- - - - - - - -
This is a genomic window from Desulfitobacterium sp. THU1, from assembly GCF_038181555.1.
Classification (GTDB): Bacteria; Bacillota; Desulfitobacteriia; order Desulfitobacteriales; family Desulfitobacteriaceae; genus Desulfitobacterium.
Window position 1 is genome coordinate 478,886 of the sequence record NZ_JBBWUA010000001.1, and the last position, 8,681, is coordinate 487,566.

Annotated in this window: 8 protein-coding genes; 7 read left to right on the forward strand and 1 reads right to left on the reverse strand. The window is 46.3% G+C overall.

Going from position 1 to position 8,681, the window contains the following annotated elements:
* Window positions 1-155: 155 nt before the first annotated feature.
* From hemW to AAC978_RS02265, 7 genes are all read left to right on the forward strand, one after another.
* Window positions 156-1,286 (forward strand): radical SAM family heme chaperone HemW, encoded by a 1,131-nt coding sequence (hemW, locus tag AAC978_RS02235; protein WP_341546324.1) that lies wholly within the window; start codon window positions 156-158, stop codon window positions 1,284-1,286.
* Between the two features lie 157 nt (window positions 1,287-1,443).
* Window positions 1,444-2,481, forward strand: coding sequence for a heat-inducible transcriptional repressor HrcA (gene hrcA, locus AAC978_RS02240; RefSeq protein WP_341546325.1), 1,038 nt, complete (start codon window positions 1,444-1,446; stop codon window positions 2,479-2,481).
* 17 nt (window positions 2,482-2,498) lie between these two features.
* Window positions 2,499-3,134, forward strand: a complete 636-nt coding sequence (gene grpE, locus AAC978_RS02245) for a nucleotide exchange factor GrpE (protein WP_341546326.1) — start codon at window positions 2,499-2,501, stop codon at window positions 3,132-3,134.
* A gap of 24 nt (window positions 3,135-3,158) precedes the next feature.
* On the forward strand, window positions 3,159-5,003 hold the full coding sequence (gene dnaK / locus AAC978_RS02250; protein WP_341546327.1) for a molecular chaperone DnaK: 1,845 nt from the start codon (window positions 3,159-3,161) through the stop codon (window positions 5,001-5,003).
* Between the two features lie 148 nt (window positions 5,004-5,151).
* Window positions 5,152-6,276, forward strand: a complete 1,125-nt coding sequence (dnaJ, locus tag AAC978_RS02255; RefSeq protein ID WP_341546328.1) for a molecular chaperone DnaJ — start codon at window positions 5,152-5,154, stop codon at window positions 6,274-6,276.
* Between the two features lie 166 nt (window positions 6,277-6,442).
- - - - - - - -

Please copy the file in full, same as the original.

This is a genomic window from Desulfitobacterium sp. THU1, from assembly GCF_038181555.1.
Classification (GTDB): Bacteria; Bacillota; Desulfitobacteriia; order Desulfitobacteriales; family Desulfitobacteriaceae; genus Desulfitobacterium.
Window position 1 is genome coordinate 478,886 of the sequence record NZ_JBBWUA010000001.1, and the last position, 8,681, is coordinate 487,566.

Annotated in this window: 8 protein-coding genes; 7 read left to right on the forward strand and 1 reads right to left on the reverse strand. The window is 46.3% G+C overall.

Going from position 1 to position 8,681, the window contains the following annotated elements:
* Window positions 1-155: 155 nt before the first annotated feature.
* From hemW to AAC978_RS02265, 7 genes are all read left to right on the forward strand, one after another.
* Window positions 156-1,286 (forward strand): radical SAM family heme chaperone HemW, encoded by a 1,131-nt coding sequence (hemW, locus tag AAC978_RS02235; protein WP_341546324.1) that lies wholly within the window; start codon window positions 156-158, stop codon window positions 1,284-1,286.
* Between the two features lie 157 nt (window positions 1,287-1,443).
* Window positions 1,444-2,481, forward strand: coding sequence for a heat-inducible transcriptional repressor HrcA (gene hrcA, locus AAC978_RS02240; RefSeq protein WP_341546325.1), 1,038 nt, complete (start codon window positions 1,444-1,446; stop codon window positions 2,479-2,481).
* 17 nt (window positions 2,482-2,498) lie between these two features.
* Window positions 2,499-3,134, forward strand: a complete 636-nt coding sequence (gene grpE, locus AAC978_RS02245) for a nucleotide exchange factor GrpE (protein WP_341546326.1) — start codon at window positions 2,499-2,501, stop codon at window positions 3,132-3,134.
* A gap of 24 nt (window positions 3,135-3,158) precedes the next feature.
* On the forward strand, window positions 3,159-5,003 hold the full coding sequence (gene dnaK / locus AAC978_RS02250; protein WP_341546327.1) for a molecular chaperone DnaK: 1,845 nt from the start codon (window positions 3,159-3,161) through the stop codon (window positions 5,001-5,003).
* Between the two features lie 148 nt (window positions 5,004-5,151).
* Window positions 5,152-6,276, forward strand: a complete 1,125-nt coding sequence (dnaJ, locus tag AAC978_RS02255; RefSeq protein ID WP_341546328.1) for a molecular chaperone DnaJ — start codon at window positions 5,152-5,154, stop codon at window positions 6,274-6,276.
* Between the two features lie 166 nt (window positions 6,277-6,442).